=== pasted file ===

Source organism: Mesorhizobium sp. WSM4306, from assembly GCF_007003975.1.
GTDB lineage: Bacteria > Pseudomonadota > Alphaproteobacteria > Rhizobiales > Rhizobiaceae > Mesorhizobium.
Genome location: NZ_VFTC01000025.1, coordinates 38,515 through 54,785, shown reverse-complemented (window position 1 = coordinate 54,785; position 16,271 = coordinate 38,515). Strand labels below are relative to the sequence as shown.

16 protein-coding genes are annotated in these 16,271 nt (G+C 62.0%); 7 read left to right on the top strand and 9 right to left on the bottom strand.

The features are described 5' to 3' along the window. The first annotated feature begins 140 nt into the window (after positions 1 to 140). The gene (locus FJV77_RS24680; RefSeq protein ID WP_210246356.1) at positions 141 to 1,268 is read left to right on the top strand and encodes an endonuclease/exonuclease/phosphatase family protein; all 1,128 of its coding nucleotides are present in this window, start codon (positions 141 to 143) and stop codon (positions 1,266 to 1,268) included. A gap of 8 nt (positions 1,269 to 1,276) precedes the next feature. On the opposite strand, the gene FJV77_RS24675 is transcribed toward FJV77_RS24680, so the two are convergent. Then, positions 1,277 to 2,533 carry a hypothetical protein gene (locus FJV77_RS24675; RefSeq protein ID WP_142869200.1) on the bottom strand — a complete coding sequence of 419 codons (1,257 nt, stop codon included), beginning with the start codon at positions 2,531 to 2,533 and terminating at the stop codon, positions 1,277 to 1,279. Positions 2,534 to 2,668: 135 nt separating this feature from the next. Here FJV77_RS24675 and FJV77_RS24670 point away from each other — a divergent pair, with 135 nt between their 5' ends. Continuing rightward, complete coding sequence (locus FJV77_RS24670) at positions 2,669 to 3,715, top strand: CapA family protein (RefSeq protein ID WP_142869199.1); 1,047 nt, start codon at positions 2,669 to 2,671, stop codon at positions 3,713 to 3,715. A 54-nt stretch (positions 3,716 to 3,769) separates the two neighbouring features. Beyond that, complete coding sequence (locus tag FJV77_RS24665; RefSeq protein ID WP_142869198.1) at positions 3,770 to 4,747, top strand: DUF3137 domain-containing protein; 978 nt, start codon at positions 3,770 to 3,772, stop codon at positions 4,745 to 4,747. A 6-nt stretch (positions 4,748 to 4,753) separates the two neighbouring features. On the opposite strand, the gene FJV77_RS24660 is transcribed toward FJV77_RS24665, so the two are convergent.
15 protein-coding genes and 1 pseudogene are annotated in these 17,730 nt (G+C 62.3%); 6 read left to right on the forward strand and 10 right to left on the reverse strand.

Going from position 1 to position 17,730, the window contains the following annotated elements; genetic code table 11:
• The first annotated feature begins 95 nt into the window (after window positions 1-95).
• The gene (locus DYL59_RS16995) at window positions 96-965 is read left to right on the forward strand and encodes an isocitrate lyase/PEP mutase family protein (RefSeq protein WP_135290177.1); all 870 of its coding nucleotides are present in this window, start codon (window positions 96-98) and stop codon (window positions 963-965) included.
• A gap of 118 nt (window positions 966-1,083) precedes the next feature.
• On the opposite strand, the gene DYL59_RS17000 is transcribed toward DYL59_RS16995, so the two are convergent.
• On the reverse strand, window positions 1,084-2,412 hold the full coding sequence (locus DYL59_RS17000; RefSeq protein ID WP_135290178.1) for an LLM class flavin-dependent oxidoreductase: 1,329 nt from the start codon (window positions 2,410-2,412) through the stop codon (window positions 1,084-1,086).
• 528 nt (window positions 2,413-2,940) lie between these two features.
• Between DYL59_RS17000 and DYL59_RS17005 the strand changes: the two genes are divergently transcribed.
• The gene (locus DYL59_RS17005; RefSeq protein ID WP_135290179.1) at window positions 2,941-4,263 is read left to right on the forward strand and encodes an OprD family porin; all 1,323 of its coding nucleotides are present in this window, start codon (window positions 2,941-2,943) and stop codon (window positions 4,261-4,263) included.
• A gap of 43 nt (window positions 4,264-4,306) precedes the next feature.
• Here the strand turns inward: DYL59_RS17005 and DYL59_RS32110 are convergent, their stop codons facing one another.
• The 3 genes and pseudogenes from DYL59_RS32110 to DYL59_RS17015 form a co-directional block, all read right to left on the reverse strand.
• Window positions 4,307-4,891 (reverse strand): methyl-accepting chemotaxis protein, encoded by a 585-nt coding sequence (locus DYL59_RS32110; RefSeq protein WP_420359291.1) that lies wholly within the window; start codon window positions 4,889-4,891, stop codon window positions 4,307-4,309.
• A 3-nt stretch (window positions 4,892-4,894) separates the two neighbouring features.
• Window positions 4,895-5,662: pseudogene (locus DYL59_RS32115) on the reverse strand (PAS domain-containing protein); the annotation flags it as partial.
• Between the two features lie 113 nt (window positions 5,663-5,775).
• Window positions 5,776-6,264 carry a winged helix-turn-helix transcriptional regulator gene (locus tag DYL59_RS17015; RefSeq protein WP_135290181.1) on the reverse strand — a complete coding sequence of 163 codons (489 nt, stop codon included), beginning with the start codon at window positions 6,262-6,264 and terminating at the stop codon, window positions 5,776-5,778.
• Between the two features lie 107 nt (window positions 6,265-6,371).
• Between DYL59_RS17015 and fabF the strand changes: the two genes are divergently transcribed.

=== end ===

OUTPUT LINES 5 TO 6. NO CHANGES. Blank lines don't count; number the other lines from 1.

The features are described 5' to 3' along the window. The first annotated feature begins 140 nt into the window (after positions 1 to 140). The gene (locus FJV77_RS24680; RefSeq protein ID WP_210246356.1) at positions 141 to 1,268 is read left to right on the top strand and encodes an endonuclease/exonuclease/phosphatase family protein; all 1,128 of its coding nucleotides are present in this window, start codon (positions 141 to 143) and stop codon (positions 1,266 to 1,268) included. A gap of 8 nt (positions 1,269 to 1,276) precedes the next feature. On the opposite strand, the gene FJV77_RS24675 is transcribed toward FJV77_RS24680, so the two are convergent. Then, positions 1,277 to 2,533 carry a hypothetical protein gene (locus FJV77_RS24675; RefSeq protein ID WP_142869200.1) on the bottom strand — a complete coding sequence of 419 codons (1,257 nt, stop codon included), beginning with the start codon at positions 2,531 to 2,533 and terminating at the stop codon, positions 1,277 to 1,279. Positions 2,534 to 2,668: 135 nt separating this feature from the next. Here FJV77_RS24675 and FJV77_RS24670 point away from each other — a divergent pair, with 135 nt between their 5' ends. Continuing rightward, complete coding sequence (locus FJV77_RS24670) at positions 2,669 to 3,715, top strand: CapA family protein (RefSeq protein ID WP_142869199.1); 1,047 nt, start codon at positions 2,669 to 2,671, stop codon at positions 3,713 to 3,715. A 54-nt stretch (positions 3,716 to 3,769) separates the two neighbouring features. Beyond that, complete coding sequence (locus tag FJV77_RS24665; RefSeq protein ID WP_142869198.1) at positions 3,770 to 4,747, top strand: DUF3137 domain-containing protein; 978 nt, start codon at positions 3,770 to 3,772, stop codon at positions 4,745 to 4,747. A 6-nt stretch (positions 4,748 to 4,753) separates the two neighbouring features. On the opposite strand, the gene FJV77_RS24660 is transcribed toward FJV77_RS24665, so the two are convergent.
15 protein-coding genes and 1 pseudogene are annotated in these 17,730 nt (G+C 62.3%); 6 read left to right on the forward strand and 10 right to left on the reverse strand.